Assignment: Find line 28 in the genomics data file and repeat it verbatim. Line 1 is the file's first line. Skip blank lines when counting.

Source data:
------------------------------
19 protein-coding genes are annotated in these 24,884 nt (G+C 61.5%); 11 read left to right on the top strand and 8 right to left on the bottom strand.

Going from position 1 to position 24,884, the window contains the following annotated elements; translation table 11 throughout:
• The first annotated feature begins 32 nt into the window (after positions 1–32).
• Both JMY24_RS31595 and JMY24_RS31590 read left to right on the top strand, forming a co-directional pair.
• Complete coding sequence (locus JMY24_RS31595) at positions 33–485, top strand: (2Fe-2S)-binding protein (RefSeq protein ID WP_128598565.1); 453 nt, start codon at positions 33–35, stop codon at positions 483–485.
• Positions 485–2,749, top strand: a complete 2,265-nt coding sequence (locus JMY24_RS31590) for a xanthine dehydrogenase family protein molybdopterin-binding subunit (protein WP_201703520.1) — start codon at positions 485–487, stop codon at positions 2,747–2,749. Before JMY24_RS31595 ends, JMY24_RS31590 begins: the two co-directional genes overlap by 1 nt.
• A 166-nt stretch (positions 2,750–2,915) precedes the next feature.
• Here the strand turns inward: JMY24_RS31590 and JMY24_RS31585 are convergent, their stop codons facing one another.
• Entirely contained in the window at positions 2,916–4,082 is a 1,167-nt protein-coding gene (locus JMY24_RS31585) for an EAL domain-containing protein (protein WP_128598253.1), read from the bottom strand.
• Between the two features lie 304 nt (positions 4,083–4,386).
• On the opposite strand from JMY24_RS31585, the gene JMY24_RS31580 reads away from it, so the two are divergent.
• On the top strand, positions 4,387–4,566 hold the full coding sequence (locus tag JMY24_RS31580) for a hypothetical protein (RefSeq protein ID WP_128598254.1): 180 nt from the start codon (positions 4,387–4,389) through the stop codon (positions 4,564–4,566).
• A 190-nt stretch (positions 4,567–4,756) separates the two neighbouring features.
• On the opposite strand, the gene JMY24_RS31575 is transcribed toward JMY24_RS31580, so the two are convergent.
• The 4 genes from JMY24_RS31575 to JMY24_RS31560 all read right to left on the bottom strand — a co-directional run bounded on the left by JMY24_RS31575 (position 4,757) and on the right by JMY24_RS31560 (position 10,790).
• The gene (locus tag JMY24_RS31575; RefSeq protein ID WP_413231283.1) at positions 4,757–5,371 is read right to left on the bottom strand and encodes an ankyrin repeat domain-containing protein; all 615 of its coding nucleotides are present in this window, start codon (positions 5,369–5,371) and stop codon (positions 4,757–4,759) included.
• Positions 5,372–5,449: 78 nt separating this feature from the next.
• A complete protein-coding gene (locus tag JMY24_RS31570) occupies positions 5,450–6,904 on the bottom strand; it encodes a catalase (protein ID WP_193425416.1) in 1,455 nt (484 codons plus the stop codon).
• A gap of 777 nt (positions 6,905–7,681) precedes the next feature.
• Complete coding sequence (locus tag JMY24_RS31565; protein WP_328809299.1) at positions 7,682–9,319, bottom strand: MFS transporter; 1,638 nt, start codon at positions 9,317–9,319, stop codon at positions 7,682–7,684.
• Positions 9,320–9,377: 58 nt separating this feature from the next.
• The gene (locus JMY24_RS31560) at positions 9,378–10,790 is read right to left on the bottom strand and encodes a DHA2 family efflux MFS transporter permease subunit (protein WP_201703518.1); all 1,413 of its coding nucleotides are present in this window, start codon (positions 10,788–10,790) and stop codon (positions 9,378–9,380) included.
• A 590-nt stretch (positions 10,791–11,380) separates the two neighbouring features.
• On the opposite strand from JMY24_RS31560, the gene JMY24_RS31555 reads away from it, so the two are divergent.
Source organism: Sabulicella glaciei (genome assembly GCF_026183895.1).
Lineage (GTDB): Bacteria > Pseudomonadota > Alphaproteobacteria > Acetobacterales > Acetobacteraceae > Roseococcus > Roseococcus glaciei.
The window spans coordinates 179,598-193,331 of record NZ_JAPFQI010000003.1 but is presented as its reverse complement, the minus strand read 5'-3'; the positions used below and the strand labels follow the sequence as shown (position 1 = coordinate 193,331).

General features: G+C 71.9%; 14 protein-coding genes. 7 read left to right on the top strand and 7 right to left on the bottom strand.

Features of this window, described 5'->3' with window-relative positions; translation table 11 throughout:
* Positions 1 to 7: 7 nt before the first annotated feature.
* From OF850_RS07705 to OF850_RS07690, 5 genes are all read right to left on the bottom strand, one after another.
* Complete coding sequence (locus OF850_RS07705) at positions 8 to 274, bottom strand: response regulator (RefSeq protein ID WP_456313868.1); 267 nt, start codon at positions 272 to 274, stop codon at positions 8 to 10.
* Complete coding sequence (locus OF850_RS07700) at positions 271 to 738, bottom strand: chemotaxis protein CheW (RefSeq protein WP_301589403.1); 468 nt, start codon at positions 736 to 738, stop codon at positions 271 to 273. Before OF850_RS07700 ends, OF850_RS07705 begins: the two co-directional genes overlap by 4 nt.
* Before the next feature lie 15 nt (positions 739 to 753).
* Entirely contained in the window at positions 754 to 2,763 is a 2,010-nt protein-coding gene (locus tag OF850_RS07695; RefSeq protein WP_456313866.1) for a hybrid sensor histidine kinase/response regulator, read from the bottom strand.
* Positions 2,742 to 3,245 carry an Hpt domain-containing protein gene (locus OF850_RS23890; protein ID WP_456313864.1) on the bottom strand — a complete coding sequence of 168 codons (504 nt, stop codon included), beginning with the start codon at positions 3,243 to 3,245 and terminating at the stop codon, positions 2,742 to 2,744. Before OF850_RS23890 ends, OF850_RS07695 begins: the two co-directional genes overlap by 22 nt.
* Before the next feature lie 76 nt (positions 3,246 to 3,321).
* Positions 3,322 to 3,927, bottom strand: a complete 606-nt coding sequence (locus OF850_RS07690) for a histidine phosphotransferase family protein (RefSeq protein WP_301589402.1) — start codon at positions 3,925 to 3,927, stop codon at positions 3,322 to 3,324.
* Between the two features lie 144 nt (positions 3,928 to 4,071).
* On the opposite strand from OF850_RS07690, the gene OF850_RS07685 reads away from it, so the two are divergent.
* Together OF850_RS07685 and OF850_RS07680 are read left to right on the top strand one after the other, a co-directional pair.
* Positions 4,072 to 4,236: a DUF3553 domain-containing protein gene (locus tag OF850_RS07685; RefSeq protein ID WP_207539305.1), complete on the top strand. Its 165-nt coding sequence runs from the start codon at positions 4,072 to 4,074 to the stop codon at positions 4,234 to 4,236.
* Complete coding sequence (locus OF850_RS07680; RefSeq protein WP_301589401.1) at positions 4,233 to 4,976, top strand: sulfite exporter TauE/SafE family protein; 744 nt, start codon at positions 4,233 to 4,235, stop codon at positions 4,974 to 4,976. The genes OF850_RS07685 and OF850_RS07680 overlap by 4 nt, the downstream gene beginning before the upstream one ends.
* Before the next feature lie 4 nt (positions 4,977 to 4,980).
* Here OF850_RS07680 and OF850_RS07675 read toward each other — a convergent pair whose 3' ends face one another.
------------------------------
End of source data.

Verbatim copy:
General features: G+C 71.9%; 14 protein-coding genes. 7 read left to right on the top strand and 7 right to left on the bottom strand.